This is crazy, isn’t it? For seven months, my group has been the newbies, the inexperienced ones. We’ve been the ones asking last year’s group for advice at every step of the way and then frantically texting them things go wrong anyway. And now here we are, with one full day left in Korea, and we’re the next crop of soon-to-be alums of DukeEngage South Korea (DESK – you’ll get used to the acronym). But instead of thinking about how my experience in South Korea is almost over, I want to think about the future – and that’s where you come in.
When you find out that you got into DukeEngage, you’re going to be so excited. Maybe, like some of us, you had been meticulously planning for months and even called your parents for feedback on your application essays (okay, maybe that was just me). Maybe you applied on a whim the night before the application was due. Either way, I bet you’ll be pumped, and you should be! You have an amazing experience ahead of you. I’m sure you’re also just a little nervous, and I bet you have a ton of questions. I know I did – and now I have some answers. So without further ado, here it is: The Handy Dandy Little Guide to DukeEngage South Korea (THDLGDESK?).
Q: How’s the food?
A: It’s good. It may be different than what you’re used to, but Seoul has all different kinds of food, so don’t be afraid to go out of your comfort zone! You may not be ready for the live eel, but I bet a bowl of samgyetang or kongguksu will be right up your alley. Personally, I recommend stopping by a bakery for a nice pastry on your way to the subway station in the morning.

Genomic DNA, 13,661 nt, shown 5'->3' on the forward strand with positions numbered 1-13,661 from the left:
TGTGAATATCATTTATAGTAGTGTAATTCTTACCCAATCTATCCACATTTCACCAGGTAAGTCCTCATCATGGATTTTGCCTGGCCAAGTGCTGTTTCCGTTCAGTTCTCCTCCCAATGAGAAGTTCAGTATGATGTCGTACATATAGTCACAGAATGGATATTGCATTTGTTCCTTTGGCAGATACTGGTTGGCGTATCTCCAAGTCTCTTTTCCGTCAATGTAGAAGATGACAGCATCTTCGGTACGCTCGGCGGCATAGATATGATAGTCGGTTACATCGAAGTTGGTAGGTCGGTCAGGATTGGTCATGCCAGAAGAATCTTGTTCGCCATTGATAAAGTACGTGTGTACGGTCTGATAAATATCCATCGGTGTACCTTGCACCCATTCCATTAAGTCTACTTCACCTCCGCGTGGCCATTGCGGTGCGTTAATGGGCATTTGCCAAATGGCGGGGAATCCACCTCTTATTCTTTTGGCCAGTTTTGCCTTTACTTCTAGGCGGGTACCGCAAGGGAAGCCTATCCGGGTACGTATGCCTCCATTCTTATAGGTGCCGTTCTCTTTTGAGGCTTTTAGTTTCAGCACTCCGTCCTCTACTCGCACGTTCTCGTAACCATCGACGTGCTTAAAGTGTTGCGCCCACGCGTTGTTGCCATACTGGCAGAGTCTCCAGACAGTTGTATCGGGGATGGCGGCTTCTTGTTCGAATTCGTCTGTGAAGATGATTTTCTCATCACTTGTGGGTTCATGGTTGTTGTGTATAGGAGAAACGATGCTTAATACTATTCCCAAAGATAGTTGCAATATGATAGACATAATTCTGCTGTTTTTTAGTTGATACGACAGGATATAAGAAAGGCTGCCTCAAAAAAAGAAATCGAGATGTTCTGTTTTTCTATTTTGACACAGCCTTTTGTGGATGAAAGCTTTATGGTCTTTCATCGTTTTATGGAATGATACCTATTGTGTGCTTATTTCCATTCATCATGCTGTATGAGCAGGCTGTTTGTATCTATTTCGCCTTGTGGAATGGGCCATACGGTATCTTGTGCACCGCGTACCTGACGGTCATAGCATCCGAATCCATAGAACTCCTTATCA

Q: And Seoul? Is it really all it’s cracked up to be?
A: That and more. If you’re into history, there are ancient palaces, temples, and even a whole preserved village to check out. If shopping is your thing, there are shopping malls and markets pretty much everywhere, from the glittering, trendy Coex mall to the artsy Insadong shopping district. Your main purpose for being in Seoul is service, but don’t feel bad about using the weekends to see all that the city has to offer! A large aspect of DukeEngage is cultural immersion and exchange, and you won’t get that by staying inside the guesthouse when you’re not preparing for class.
Q: Oh, shoot… class. How do I go about lesson planning? How do I even teach? I’m so unprepared.
A: Don’t worry, we were, too. You will have some training and discussion during your pre-departure class, but I can say from experience that as soon as you first step into the classroom, 90% of that will go out the window. You’ll probably mess up a few times, and that’s okay. Don’t be afraid of failure. When it comes to this, my main advice is to listen – listen to your group members and professors, listen to your students, and listen to yourself. When something is working, you’ll know, and it’ll be an absolutely great feeling.
Q: What about my group members? Why weren’t they cc’ed on the acceptance email? Who are they?
A: Sorry, can’t give an exact answer to this one, and you won’t know their names for like a month (and trust me, we’ll be as curious about them as you are). All I can tell you is this: they will be passionate, curious, and intelligent – just like you are! Like you, they bring so much value to the program. Don’t be afraid to disagree with them sometimes, but do so with respect for their opinions and insights. Listen to them, respect them, and learn their strategies in various card games. It’ll be useful. Trust me.
Q: Okay… so what about the students? What will they be like?